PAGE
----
Belarus's picture

Something occured to me: the market turned on an absolute dime a week and a half ago and the market has skyrocketed virtually everyday since. Think about this: it turned on a dime for no reason at all. But, no, it didn't. It turned because the HFT ramp boys, the 1% powers that be, saw something happening from out of the woodworks.

What was it? It was Occupy Wall Street. Think about this, the 1% are the banks and the politicians. Isn't it ironic that EXACTLY when OWS was starting to gain some credibility as a viable revoluation that the stock market very suddently turned and skyrocketed skyward? No, there is no coinincidence.

This rise is a desperation fling.....had the market kept tanking the 1% knew that had the market kept droping like a rock OWS would already be 100% bigger than it is...the market rocket has been a total and utter depseration move to keep tbhe 401k'rs etc. on the sidelines of the OWS movement.....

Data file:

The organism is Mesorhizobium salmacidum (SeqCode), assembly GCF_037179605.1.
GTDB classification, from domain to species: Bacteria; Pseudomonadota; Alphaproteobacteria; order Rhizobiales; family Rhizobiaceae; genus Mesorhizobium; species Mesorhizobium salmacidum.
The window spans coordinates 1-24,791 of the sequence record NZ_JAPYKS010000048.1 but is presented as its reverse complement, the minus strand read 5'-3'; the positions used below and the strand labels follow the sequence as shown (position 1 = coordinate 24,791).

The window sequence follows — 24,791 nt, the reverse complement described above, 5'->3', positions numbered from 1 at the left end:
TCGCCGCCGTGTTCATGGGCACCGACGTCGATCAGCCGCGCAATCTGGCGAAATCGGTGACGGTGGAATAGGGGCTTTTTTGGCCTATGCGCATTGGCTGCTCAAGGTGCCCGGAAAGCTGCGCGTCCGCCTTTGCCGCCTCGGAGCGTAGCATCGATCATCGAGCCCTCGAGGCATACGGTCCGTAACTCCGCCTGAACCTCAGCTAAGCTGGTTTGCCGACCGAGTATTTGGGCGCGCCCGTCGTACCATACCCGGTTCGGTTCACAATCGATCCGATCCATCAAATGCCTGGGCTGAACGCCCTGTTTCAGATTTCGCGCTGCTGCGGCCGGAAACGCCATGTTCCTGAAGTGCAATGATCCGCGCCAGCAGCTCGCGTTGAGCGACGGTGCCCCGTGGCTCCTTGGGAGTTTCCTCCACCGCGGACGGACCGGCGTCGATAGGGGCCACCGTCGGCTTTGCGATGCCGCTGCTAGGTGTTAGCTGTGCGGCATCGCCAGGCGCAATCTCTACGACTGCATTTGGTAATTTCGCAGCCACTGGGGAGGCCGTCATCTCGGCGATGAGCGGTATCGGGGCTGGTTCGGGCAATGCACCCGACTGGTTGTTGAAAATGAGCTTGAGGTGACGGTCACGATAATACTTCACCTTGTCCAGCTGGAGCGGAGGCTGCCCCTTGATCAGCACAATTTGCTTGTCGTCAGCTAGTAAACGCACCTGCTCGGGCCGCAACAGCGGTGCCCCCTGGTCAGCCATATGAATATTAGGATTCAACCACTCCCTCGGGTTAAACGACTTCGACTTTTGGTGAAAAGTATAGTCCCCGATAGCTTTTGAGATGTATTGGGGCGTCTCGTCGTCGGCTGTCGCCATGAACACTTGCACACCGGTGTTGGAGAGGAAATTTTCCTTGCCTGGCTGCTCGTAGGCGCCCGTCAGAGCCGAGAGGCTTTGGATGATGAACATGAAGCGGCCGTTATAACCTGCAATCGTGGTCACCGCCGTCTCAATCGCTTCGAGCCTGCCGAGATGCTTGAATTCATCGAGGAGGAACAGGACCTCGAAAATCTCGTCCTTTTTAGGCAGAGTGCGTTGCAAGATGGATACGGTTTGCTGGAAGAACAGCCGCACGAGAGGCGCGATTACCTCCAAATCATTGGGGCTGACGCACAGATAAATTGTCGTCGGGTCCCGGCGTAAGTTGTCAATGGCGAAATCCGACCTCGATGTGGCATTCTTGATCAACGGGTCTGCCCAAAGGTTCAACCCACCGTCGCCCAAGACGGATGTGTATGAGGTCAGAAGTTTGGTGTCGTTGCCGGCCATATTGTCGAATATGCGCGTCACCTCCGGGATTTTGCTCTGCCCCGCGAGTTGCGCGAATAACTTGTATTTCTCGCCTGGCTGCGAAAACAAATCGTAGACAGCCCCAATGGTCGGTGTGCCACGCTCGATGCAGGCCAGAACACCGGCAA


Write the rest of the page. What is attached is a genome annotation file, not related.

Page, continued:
I mean we've got the population getting out and protesting, almost no sane person  in the world is buying stocks today, and yet ramp after ramp after ramp after in-human ramp during power hour (it's coming again today folks) occurs. Why is that? Don't tell me it's a sticksave in Europe. It's not: Gold and Silver has SEVERELY underperformed equities during this miracle ramp which makes no sense, because the only way to save Europe is for the ECB to print money. If the market believed that's what the outcome was going to be, which then is the reason stocks have skyrocketed, then why the fuck are PM's getting their asses handed to them in comparision?

Nope. This entire move is based on a total manufactored attempt to keep some of the plebs happy.  

 

nope-1004's picture